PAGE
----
Neurobiology of decision-making and cognition

Our laboratory is interested in identifying the neurobiological principles underlying cognition and decision-making. We use a reductionist approach, distilling behavioral questions to quantitative behavioral tasks for rats and mice that enable the monitoring and manipulation of neural circuits supporting behavior. Employing state-of-the-art electrophysiological techniques we first seek to establish the neural correlates of behavior and then use molecular and optogenetic manipulations to systematically dissect the underlying neural circuits.

Given the complexity of animal behavior and the dynamics of neural networks that produce it, our studies require quantitative analysis and theoretical models. We have also begun to incorporate human psychophysics to validate our behavioral observations in rodents by linking them with analogous behaviors in human subjects.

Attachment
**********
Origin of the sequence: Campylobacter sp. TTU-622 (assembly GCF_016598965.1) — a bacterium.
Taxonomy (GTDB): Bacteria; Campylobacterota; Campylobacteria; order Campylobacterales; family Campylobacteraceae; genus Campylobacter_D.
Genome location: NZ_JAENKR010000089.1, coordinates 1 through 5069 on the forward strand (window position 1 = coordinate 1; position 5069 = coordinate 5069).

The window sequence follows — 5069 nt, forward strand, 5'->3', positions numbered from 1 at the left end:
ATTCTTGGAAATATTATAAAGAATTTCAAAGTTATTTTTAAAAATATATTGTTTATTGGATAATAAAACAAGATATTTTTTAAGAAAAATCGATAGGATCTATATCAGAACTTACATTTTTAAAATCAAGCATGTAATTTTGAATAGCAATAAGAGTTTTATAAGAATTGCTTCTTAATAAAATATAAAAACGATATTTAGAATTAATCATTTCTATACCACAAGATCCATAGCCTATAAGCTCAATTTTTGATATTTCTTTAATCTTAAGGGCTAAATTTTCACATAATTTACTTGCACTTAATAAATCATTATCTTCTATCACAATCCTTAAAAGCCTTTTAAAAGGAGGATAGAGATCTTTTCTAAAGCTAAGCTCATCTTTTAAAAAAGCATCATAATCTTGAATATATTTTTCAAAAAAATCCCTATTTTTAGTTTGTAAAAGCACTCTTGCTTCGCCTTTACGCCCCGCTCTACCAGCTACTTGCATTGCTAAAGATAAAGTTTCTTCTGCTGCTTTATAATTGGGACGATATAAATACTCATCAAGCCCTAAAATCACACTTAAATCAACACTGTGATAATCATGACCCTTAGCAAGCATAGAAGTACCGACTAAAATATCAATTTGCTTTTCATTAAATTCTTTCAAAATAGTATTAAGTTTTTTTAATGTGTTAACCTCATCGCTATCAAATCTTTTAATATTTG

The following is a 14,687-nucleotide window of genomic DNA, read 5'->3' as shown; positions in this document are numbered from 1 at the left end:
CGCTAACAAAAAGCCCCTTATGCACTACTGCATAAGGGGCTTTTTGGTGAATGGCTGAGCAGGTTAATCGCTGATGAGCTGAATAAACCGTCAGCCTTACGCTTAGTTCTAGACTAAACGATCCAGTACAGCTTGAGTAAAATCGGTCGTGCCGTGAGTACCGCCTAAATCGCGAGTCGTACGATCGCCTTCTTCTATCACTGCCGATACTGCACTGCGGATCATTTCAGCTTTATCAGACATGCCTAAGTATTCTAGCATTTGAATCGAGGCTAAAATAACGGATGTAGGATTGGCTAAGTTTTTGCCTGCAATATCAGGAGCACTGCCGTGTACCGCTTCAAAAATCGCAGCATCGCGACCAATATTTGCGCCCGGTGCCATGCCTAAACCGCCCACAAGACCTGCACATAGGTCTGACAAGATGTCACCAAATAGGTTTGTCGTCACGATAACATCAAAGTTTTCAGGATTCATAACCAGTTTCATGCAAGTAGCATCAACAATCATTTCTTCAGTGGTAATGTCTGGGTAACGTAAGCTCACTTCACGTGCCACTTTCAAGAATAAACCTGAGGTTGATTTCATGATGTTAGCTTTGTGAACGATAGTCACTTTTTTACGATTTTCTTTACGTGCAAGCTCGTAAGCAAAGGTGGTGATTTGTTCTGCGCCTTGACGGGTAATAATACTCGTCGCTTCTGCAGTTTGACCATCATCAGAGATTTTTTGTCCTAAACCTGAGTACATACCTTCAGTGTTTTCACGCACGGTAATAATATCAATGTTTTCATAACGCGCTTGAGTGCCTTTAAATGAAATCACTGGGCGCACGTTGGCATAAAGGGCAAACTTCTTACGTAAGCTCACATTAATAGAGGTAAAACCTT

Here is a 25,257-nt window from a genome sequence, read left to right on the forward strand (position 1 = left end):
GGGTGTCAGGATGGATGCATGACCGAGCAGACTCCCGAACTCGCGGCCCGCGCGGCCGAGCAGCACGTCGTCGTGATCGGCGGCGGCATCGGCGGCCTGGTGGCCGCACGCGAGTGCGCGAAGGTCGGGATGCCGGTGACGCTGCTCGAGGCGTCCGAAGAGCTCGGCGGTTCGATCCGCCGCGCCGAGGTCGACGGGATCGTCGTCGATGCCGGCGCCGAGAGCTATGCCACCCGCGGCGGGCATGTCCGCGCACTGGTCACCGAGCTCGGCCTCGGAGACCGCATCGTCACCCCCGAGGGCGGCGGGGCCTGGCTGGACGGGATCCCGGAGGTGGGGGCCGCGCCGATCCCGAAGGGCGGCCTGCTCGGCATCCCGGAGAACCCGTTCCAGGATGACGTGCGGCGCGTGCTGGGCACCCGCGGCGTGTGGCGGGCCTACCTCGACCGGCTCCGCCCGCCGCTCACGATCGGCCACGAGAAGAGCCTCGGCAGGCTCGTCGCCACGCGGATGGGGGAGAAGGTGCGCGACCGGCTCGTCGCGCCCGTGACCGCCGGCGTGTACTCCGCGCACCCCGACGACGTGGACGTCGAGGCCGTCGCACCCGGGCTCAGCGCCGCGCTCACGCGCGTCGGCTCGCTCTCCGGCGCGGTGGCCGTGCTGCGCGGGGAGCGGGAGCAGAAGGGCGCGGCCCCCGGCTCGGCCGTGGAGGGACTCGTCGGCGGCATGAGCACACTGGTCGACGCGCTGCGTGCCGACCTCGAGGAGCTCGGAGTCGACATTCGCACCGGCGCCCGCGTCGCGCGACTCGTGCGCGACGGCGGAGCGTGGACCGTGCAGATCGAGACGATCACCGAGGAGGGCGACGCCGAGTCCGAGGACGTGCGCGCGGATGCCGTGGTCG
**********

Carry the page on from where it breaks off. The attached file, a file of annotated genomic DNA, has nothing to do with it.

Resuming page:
In terms of topics our approach is multifaceted, currently we study: (i) the roles of uncertainty in decision-making; (ii) the division of labor among cell-types in prefrontal cortex; (iii) how the cholinergic system supports learning and attention; and (iv) social decisions that rely stereotyped circuits. A unifying theme is the use of cell-type and pathway-specific perturbations to effect gain and loss of function for specific behavioral abilities. Through such manipulations of genetically and anatomically defined neuronal elements we hope to identify fundamental principles of neural circuit function that will be useful for developing therapies for diseases such as schizophrenia, Alzheimer's disease, and autism spectrum disorder.